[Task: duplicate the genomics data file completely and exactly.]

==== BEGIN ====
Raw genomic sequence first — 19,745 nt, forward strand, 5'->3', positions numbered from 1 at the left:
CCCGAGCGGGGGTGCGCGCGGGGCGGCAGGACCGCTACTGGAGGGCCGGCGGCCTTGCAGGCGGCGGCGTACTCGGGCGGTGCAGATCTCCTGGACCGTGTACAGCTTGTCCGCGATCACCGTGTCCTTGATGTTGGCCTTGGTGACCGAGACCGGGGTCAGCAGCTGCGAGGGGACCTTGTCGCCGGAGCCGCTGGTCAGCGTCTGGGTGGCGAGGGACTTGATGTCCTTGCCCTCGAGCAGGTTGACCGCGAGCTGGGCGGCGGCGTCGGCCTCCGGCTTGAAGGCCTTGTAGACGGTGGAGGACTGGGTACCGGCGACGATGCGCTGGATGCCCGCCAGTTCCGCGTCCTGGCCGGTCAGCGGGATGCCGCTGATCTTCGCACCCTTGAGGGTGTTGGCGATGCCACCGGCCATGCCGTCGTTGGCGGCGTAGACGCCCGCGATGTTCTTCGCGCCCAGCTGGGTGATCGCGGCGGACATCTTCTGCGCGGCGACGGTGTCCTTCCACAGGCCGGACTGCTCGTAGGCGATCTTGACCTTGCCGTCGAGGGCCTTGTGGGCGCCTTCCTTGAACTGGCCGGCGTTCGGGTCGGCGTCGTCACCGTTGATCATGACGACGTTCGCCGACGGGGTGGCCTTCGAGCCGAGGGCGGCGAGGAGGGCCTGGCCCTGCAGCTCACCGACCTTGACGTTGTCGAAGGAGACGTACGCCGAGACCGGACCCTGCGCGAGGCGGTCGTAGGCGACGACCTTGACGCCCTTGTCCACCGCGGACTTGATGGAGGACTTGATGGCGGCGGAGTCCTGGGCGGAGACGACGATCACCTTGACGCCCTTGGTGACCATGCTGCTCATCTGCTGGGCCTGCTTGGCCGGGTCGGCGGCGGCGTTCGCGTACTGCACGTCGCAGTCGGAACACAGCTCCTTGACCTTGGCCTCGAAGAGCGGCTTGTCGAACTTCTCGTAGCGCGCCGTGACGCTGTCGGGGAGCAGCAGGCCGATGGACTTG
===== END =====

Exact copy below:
Raw genomic sequence first — 19,745 nt, forward strand, 5'->3', positions numbered from 1 at the left:
CCCGAGCGGGGGTGCGCGCGGGGCGGCAGGACCGCTACTGGAGGGCCGGCGGCCTTGCAGGCGGCGGCGTACTCGGGCGGTGCAGATCTCCTGGACCGTGTACAGCTTGTCCGCGATCACCGTGTCCTTGATGTTGGCCTTGGTGACCGAGACCGGGGTCAGCAGCTGCGAGGGGACCTTGTCGCCGGAGCCGCTGGTCAGCGTCTGGGTGGCGAGGGACTTGATGTCCTTGCCCTCGAGCAGGTTGACCGCGAGCTGGGCGGCGGCGTCGGCCTCCGGCTTGAAGGCCTTGTAGACGGTGGAGGACTGGGTACCGGCGACGATGCGCTGGATGCCCGCCAGTTCCGCGTCCTGGCCGGTCAGCGGGATGCCGCTGATCTTCGCACCCTTGAGGGTGTTGGCGATGCCACCGGCCATGCCGTCGTTGGCGGCGTAGACGCCCGCGATGTTCTTCGCGCCCAGCTGGGTGATCGCGGCGGACATCTTCTGCGCGGCGACGGTGTCCTTCCACAGGCCGGACTGCTCGTAGGCGATCTTGACCTTGCCGTCGAGGGCCTTGTGGGCGCCTTCCTTGAACTGGCCGGCGTTCGGGTCGGCGTCGTCACCGTTGATCATGACGACGTTCGCCGACGGGGTGGCCTTCGAGCCGAGGGCGGCGAGGAGGGCCTGGCCCTGCAGCTCACCGACCTTGACGTTGTCGAAGGAGACGTACGCCGAGACCGGACCCTGCGCGAGGCGGTCGTAGGCGACGACCTTGACGCCCTTGTCCACCGCGGACTTGATGGAGGACTTGATGGCGGCGGAGTCCTGGGCGGAGACGACGATCACCTTGACGCCCTTGGTGACCATGCTGCTCATCTGCTGGGCCTGCTTGGCCGGGTCGGCGGCGGCGTTCGCGTACTGCACGTCGCAGTCGGAACACAGCTCCTTGACCTTGGCCTCGAAGAGCGGCTTGTCGAACTTCTCGTAGCGCGCCGTGACGCTGTCGGGGAGCAGCAGGCCGATGGACTTG